How does a trend expert work? What is a trend really, and how do they even spot and analyze trends? We have asked the trend forecaster David Mattin, who is Head of Trends & Insights at Trendwatching.

This is a small excerpt from the book ‘Trendsociology v. 2.0’, published by pej gruppen. Buy the book here.

Why and how did you become a trend expert?
It certainly was not planned in any long-term way. I had been a journalist for ten years by the time I joined Trendwatching. I had been aware of the company Trendwatching for a long time before that and often read their reports for ideas, and given the direction my interests were taking it seemed a natural progression to join the team in 2012.

Why is it important to work with trends?
In the end, trends are about success. If it is your job to put anything – new products, services, campaigns, business models, anything – in front of consumers, then trends will give you a much greater chance of success, because they will mean your innovations are grounded in what consumers want and where they are heading.
Today, that advice is more pertinent than ever. The pace of innovation is relentless. Consumer behaviours and mindsets can change seemingly instantly. Trends give us a way to get a handle on all
this and find a way to the innovation that will delight our customers. But note: Spotting trends is not enough. That is only the first step. You also have to apply them. At Trendwatching, we have developed a methodology for trend-led innovation that helps our clients not only spot trends, but choose which trends to focus on,
and then use those trends to develop successful innovations of their own. One of our central messages to clients is: Interesting and nice to know is not enough. Trends are there to be used and should make
your business more profitable. And, of course, that is a constant challenge to us as a team, too.
Are the trends we are telling people about genuinely actionable? Will innovators be able to use these trends to create successful new products, services and campaigns?

How do you define the concept of a trend?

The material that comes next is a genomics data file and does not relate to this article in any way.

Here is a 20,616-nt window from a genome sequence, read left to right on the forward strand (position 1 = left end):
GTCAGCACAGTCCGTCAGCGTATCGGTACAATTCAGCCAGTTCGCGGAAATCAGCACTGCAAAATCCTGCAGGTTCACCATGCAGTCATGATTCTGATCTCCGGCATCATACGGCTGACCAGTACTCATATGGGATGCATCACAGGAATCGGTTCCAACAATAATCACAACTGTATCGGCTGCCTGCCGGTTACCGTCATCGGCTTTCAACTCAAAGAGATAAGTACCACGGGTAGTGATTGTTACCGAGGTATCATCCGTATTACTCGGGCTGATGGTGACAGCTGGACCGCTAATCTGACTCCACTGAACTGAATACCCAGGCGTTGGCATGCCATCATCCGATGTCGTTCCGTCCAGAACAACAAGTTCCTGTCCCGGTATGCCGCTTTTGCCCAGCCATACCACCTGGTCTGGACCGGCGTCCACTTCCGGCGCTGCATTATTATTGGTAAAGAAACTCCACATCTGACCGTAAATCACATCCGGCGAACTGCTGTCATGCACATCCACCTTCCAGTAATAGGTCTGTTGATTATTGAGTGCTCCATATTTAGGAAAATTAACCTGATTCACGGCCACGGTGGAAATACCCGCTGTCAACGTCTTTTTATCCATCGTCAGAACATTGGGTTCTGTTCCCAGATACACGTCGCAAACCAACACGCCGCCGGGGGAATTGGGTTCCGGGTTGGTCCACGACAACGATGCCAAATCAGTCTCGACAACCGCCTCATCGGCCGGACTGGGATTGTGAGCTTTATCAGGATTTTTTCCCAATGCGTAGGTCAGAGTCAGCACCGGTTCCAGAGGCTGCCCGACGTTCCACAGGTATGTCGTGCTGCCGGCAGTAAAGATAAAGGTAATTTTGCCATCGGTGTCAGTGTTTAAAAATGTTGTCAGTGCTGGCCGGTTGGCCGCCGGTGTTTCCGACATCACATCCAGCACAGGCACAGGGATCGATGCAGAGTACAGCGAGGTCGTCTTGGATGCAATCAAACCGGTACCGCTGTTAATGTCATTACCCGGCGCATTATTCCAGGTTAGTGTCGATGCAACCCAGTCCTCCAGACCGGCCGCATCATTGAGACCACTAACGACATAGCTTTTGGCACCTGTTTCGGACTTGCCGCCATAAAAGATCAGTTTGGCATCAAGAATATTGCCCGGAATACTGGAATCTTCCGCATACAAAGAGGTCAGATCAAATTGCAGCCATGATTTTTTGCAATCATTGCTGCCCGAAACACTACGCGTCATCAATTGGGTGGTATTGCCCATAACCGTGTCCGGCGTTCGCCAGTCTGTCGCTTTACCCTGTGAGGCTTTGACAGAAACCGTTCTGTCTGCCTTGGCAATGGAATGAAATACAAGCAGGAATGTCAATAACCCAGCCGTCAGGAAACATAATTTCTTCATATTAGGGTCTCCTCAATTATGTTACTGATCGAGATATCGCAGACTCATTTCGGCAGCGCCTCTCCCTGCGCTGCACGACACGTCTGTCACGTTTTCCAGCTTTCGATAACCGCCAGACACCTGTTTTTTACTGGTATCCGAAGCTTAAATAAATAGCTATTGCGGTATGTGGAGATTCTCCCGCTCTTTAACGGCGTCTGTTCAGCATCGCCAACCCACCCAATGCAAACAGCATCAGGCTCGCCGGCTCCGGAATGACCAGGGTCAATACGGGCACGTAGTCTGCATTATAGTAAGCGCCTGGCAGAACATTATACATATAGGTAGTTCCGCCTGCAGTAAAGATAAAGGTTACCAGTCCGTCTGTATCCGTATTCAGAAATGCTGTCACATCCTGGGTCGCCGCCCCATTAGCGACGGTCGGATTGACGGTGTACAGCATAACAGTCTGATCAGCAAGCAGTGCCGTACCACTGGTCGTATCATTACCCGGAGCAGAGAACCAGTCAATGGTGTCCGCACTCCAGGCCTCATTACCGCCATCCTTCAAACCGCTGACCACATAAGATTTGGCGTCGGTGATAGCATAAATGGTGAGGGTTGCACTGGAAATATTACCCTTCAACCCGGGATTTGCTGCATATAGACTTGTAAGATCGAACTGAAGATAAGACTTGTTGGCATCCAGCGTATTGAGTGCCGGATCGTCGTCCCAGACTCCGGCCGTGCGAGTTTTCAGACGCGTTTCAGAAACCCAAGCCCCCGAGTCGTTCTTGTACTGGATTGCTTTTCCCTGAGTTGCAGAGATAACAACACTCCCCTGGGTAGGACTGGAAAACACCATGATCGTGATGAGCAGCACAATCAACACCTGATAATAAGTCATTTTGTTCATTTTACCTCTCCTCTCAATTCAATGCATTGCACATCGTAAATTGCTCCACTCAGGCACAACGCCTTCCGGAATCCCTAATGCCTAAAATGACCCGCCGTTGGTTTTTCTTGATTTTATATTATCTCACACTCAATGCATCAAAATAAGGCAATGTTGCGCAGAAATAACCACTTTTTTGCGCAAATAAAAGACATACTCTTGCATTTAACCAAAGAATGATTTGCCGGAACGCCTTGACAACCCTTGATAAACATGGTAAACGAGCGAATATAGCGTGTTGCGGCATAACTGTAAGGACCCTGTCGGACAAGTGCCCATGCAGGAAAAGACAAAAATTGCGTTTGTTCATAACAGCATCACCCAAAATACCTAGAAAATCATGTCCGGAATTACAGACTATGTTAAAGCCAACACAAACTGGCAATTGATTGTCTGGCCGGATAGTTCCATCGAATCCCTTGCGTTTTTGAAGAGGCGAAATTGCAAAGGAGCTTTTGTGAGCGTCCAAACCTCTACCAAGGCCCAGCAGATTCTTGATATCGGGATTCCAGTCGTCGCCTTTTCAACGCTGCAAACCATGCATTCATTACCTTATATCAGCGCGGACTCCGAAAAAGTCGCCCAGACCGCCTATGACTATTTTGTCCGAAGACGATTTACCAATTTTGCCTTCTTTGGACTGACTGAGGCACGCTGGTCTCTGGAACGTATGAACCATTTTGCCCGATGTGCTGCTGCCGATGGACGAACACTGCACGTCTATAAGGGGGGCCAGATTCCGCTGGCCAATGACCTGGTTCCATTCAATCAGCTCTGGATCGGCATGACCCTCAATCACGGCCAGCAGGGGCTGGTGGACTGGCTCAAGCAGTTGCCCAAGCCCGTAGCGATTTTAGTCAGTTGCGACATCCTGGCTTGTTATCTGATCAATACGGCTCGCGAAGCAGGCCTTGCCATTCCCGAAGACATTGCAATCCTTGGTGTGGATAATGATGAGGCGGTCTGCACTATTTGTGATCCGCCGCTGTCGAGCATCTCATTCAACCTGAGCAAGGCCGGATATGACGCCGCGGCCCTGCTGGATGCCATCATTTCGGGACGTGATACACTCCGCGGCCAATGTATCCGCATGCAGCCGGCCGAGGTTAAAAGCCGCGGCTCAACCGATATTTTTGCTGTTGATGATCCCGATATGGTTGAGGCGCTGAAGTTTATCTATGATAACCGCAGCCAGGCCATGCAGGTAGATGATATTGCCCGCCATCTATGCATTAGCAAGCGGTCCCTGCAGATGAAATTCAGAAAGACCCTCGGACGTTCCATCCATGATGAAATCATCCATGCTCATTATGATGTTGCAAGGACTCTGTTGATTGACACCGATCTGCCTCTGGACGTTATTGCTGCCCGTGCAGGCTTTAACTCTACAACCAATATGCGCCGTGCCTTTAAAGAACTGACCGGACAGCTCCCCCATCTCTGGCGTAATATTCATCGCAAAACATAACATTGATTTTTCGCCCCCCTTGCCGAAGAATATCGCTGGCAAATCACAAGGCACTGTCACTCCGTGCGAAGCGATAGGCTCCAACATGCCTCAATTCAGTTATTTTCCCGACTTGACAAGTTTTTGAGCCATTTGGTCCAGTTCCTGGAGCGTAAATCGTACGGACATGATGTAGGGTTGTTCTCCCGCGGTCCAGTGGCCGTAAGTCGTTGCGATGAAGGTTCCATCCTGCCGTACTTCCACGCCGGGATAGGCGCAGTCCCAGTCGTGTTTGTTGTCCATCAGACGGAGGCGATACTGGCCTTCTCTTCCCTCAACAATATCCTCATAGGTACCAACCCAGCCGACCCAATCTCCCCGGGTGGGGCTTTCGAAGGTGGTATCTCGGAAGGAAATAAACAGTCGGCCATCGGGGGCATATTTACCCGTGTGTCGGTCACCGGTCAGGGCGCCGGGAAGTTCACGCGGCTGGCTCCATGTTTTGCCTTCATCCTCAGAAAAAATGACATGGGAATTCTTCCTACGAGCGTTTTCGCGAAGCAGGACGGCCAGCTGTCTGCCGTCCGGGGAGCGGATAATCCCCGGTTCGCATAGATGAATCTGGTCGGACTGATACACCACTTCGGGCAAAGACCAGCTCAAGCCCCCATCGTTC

To my mind, a consumer trend is simply a newly-emerging pattern of behaviour, mindset or expectation among a group of people. At Trendwatching we have a model that supports that definition. The model is built around two elements: Basic human needs and wants, and external change. So, on the one hand the world is always
changing. Technological change, social change, economic change: All of that has an impact on our lives. On the other hand, our basic human needs and wants do not change that much over time: Safety, connection, excitement, value and so on. New trends emerge when external change unlocks new ways of serving age-old human needs and wants. One example: The innovators behind Airbnb did not invent the human desire for better value and authentic experiences – those desires have always been with us. What they did is see that external change – in this case the internet – had unlocked a new way of serving those desires. Of course, Airbnb is just a single innovation, not a trend.
But by looking at lots of innovations and seeing the patterns that link them, we can spot new trends and see where consumers are heading next. That is why looking at innovations is central to our trend spotting methodology.

Which types of trends interest you the most?
I am interested in all consumer trends, because I am obsessed by the study of people, how they live their lives, how they think and how that is changing. We occasionally have to explain to readers and clients that consumer trends do not mean fashion trends, or tech trends, or economic trends. All of those are interesting and can help shape consumer trends, but they are not in themselves consumer trends.

How and where do you discover trends?
On a company level, our trend spotting is fuelled by TW:IN (Trendwatching Insight Network), a network of thousands of spotters across the globe who are constantly alerting us to the latest new products, services and campaigns in their markets. What we are doing as an analyst team is joining the dots between those examples to spot the new directions of travel – and spot the trends. On a personal level, the great thing about being a trend spotter
is that you never have to stop. Inevitably, many of the innovations and ideas that inform my thinking are encountered online. But I also travel a lot for trend presentations, and on the road I always keep my eyes open for new innovations, behaviours and signs that people are thinking in new ways. You never know what kernel of data might help identify a new and powerful trend.

Are you interested in getting your hands on the entire book, (it’s 400 pages), it is possible to buy here.

The book consists of three parts:
1. Theory and practical description of what a trend is, how it is spread and what effect it may have.
2. Interview with 17 of the world’s top trend researchers
3. Practical process description (5 phased process) with concrete methods and tools for working with trends.